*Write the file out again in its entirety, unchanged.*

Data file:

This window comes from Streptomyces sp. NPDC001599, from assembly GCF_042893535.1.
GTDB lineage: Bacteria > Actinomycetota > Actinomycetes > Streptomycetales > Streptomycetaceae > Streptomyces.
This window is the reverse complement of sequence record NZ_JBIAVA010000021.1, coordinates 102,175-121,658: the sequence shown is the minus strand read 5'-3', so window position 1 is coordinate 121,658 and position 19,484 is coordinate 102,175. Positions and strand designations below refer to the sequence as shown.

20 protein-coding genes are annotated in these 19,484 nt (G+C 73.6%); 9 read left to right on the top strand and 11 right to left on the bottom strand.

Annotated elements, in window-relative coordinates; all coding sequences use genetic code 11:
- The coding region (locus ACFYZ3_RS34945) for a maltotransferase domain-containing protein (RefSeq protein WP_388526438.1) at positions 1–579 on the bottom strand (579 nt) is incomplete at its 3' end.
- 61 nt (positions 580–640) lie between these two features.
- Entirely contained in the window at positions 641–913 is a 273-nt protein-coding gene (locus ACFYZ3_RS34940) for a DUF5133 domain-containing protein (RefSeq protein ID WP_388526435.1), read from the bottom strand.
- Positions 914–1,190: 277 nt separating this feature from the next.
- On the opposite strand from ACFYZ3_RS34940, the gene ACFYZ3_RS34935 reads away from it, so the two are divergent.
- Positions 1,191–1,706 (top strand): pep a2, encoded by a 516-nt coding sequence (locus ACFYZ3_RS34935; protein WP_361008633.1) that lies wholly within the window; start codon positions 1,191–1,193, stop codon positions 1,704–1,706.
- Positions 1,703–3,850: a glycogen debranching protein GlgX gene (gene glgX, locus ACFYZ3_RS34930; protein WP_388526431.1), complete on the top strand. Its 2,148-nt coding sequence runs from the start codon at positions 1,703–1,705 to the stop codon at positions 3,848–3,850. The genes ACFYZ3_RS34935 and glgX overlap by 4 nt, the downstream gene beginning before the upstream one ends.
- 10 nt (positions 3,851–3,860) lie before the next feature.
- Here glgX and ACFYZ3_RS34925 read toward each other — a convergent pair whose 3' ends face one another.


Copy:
This window comes from Streptomyces sp. NPDC001599, from assembly GCF_042893535.1.
GTDB lineage: Bacteria > Actinomycetota > Actinomycetes > Streptomycetales > Streptomycetaceae > Streptomyces.
This window is the reverse complement of sequence record NZ_JBIAVA010000021.1, coordinates 102,175-121,658: the sequence shown is the minus strand read 5'-3', so window position 1 is coordinate 121,658 and position 19,484 is coordinate 102,175. Positions and strand designations below refer to the sequence as shown.

20 protein-coding genes are annotated in these 19,484 nt (G+C 73.6%); 9 read left to right on the top strand and 11 right to left on the bottom strand.

Annotated elements, in window-relative coordinates; all coding sequences use genetic code 11:
- The coding region (locus ACFYZ3_RS34945) for a maltotransferase domain-containing protein (RefSeq protein WP_388526438.1) at positions 1–579 on the bottom strand (579 nt) is incomplete at its 3' end.
- 61 nt (positions 580–640) lie between these two features.
- Entirely contained in the window at positions 641–913 is a 273-nt protein-coding gene (locus ACFYZ3_RS34940) for a DUF5133 domain-containing protein (RefSeq protein ID WP_388526435.1), read from the bottom strand.
- Positions 914–1,190: 277 nt separating this feature from the next.
- On the opposite strand from ACFYZ3_RS34940, the gene ACFYZ3_RS34935 reads away from it, so the two are divergent.
- Positions 1,191–1,706 (top strand): pep a2, encoded by a 516-nt coding sequence (locus ACFYZ3_RS34935; protein WP_361008633.1) that lies wholly within the window; start codon positions 1,191–1,193, stop codon positions 1,704–1,706.
- Positions 1,703–3,850: a glycogen debranching protein GlgX gene (gene glgX, locus ACFYZ3_RS34930; protein WP_388526431.1), complete on the top strand. Its 2,148-nt coding sequence runs from the start codon at positions 1,703–1,705 to the stop codon at positions 3,848–3,850. The genes ACFYZ3_RS34935 and glgX overlap by 4 nt, the downstream gene beginning before the upstream one ends.
- 10 nt (positions 3,851–3,860) lie before the next feature.
- Here glgX and ACFYZ3_RS34925 read toward each other — a convergent pair whose 3' ends face one another.